An interactive web portal hosts information on over 65 different approaches to reduce wildlife bycatch and entanglement. The collaborative platform provides a common reference point for all stakeholders working on sensitive species bycatch, and will aid in delivering the Fisheries Act’s Ecosystem Objective.
Following the enshrinement of the Fisheries Act in law in late 2020, Clean Catch UK has announced the launch of an innovative online Hub which will support collaborative efforts to reduce wildlife bycatch in UK fisheries. The Bycatch Mitigation Hub hosts information on 65 different techniques or devices that aim to reduce interactions between fishing gear and various non-target, sensitive marine species.
While the thinking behind the Hub far predates the Fisheries Act, the Hub will support the delivery of the ‘Ecosystem Objective’ within the Act, stating that ‘incidental catches of sensitive species are minimised and, where possible, eliminated’.
Clean Catch UK is a national forum of stakeholders from across the UK Government, fishing industry, research, and NGOs, working collaboratively to reduce wildlife bycatch in UK fisheries. The programme endeavours to be inclusive, fostering trust and expert dialogue between stakeholders, whilst working in partnership with – and led by – fishing communities.
Taking a holistic, three-tiered approach, the programme is made up of three groups: the National Steering Group, which focuses on bycatch policy, the Regional Working Group, which assesses and interprets study data and exchange scientific expertise, and the Local Focus Group in Cornwall, where fishermen trial techniques and monitor bycatch on the water.
The first of its kind for the UK, the Hub brings together fishers’ insights and practical information on how to deploy the techniques, along with scientific study findings, acting as a common reference point for all stakeholders working on sensitive species bycatch.
‘No fisherman wants wildlife bycatch and entanglement – which is not only regrettable but costly, as fishing operations can be disrupted and gear damaged,’ said NFFO Assistant Chief Executive Dale Rodmell.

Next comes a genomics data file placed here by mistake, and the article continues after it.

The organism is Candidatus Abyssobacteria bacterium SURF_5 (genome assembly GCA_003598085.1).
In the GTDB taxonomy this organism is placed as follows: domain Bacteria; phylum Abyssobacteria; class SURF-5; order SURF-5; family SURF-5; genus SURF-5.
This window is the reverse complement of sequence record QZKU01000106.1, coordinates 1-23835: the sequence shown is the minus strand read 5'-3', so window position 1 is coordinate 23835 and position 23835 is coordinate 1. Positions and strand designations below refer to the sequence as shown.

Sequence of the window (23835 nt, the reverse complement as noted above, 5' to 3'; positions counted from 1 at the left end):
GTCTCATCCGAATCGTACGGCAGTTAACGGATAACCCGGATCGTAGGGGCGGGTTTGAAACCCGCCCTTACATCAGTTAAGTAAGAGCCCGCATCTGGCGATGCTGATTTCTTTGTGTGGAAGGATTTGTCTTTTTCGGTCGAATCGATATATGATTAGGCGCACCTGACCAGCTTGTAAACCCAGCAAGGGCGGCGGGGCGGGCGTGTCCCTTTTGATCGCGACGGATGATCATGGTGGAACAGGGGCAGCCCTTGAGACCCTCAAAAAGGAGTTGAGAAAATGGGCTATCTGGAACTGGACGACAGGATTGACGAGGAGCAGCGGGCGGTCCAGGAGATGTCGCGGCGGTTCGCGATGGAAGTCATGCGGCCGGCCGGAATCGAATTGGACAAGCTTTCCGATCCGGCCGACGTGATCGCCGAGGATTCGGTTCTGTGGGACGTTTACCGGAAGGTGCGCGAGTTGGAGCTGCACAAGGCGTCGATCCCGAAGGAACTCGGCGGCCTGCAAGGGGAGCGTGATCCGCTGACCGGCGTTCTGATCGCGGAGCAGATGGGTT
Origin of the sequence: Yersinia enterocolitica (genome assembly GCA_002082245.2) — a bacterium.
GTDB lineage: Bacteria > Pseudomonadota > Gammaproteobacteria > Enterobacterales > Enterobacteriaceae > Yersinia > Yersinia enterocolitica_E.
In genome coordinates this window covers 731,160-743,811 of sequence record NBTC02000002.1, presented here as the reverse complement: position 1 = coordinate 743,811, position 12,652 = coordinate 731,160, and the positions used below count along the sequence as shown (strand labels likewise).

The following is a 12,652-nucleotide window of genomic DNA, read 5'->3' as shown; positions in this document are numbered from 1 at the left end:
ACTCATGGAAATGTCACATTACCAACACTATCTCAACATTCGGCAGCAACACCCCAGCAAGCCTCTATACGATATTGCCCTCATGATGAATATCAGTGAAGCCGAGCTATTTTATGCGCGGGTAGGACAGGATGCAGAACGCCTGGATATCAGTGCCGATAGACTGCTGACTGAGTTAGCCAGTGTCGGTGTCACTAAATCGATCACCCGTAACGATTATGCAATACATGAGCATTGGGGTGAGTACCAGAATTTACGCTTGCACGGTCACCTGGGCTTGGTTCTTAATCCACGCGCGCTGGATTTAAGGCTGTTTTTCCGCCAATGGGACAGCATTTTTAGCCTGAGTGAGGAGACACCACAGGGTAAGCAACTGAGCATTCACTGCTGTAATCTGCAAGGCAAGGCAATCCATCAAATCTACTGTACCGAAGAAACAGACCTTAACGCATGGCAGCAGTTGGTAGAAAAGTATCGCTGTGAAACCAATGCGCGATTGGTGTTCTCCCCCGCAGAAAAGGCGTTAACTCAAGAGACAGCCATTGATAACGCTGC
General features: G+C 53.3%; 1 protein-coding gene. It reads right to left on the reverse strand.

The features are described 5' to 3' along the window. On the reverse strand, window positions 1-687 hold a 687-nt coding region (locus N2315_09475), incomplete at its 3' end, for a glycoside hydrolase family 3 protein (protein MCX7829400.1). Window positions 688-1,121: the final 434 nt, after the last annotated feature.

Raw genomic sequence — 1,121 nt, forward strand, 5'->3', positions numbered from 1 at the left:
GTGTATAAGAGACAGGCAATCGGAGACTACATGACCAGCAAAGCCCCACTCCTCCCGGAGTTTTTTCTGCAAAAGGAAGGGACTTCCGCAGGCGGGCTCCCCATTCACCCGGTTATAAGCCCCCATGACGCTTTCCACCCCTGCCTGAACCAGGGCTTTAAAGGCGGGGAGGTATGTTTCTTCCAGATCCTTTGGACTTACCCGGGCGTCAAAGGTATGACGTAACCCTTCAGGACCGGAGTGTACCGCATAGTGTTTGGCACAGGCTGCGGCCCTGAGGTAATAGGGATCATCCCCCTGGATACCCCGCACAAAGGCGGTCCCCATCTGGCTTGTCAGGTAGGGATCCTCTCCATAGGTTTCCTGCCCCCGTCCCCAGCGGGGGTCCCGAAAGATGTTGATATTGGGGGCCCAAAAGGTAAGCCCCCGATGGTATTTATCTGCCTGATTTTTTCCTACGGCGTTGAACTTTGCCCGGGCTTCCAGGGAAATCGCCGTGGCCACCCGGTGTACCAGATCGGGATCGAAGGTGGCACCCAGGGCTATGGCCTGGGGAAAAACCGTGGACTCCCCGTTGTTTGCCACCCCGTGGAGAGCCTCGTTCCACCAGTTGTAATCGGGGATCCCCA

‘Working out the best strategies to minimise bycatch relies on the sharing of practical knowledge and experience, and applying this to the circumstances of individual fisheries. The Hub represents a critical step in our ongoing efforts to reduce wildlife bycatch, by hosting information from multiple different sources in one place, in an easy, engaging format for fishermen to explore.’
The Bycatch Mitigation Hub has been purpose-built to be easy-to-use and accessible, providing fishers, researchers and the general public with details about possible techniques and devices, in a simple, yet informative manner. The Hub is searchable by gear type – trawl, hook and line, pots and traps or nets – and species – seabirds, marine mammals, and sharks and rays – providing users with personally-tailored results.
The information on each mitigation measure has been informed by a combination of peer-reviewed scientific research, international best practice guidelines, and NGO infographics, and includes case studies from fisheries around the world.
With only a few of the mitigation techniques proven to be effective, and few having been studied in the UK, the Hub is a ‘starting point’ for users to get in touch with the Clean Catch UK programme and undertake further studies to inform bycatch mitigation here in the UK.
The programme’s Local Focus Group is already studying the effect of acoustic pingers and lights in certain Cornish fisheries, the results of which will be used to update the information on the Hub. As a platform for collaboration and knowledge-sharing, Clean Catch UK welcomes comments and additions from all users and will be continually updating the Hub to reflect new research findings and developments in technologies.